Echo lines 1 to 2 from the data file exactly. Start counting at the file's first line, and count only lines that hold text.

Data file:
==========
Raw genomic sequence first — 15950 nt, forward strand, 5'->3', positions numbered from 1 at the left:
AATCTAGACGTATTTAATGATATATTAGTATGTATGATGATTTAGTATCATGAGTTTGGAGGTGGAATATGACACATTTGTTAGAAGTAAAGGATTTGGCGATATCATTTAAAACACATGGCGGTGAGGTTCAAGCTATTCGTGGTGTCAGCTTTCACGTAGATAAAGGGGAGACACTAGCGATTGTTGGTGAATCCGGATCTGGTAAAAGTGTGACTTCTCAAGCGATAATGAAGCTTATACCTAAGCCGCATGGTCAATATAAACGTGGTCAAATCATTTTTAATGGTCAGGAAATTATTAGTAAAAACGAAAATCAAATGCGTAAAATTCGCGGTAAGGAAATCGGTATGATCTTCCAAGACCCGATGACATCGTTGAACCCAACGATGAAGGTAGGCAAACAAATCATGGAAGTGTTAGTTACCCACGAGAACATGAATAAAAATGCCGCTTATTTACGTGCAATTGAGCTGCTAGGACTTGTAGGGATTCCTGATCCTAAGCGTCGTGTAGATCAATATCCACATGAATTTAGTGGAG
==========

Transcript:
Raw genomic sequence first — 15950 nt, forward strand, 5'->3', positions numbered from 1 at the left:
AATCTAGACGTATTTAATGATATATTAGTATGTATGATGATTTAGTATCATGAGTTTGGAGGTGGAATATGACACATTTGTTAGAAGTAAAGGATTTGGCGATATCATTTAAAACACATGGCGGTGAGGTTCAAGCTATTCGTGGTGTCAGCTTTCACGTAGATAAAGGGGAGACACTAGCGATTGTTGGTGAATCCGGATCTGGTAAAAGTGTGACTTCTCAAGCGATAATGAAGCTTATACCTAAGCCGCATGGTCAATATAAACGTGGTCAAATCATTTTTAATGGTCAGGAAATTATTAGTAAAAACGAAAATCAAATGCGTAAAATTCGCGGTAAGGAAATCGGTATGATCTTCCAAGACCCGATGACATCGTTGAACCCAACGATGAAGGTAGGCAAACAAATCATGGAAGTGTTAGTTACCCACGAGAACATGAATAAAAATGCCGCTTATTTACGTGCAATTGAGCTGCTAGGACTTGTAGGGATTCCTGATCCTAAGCGTCGTGTAGATCAATATCCACATGAATTTAGTGGAG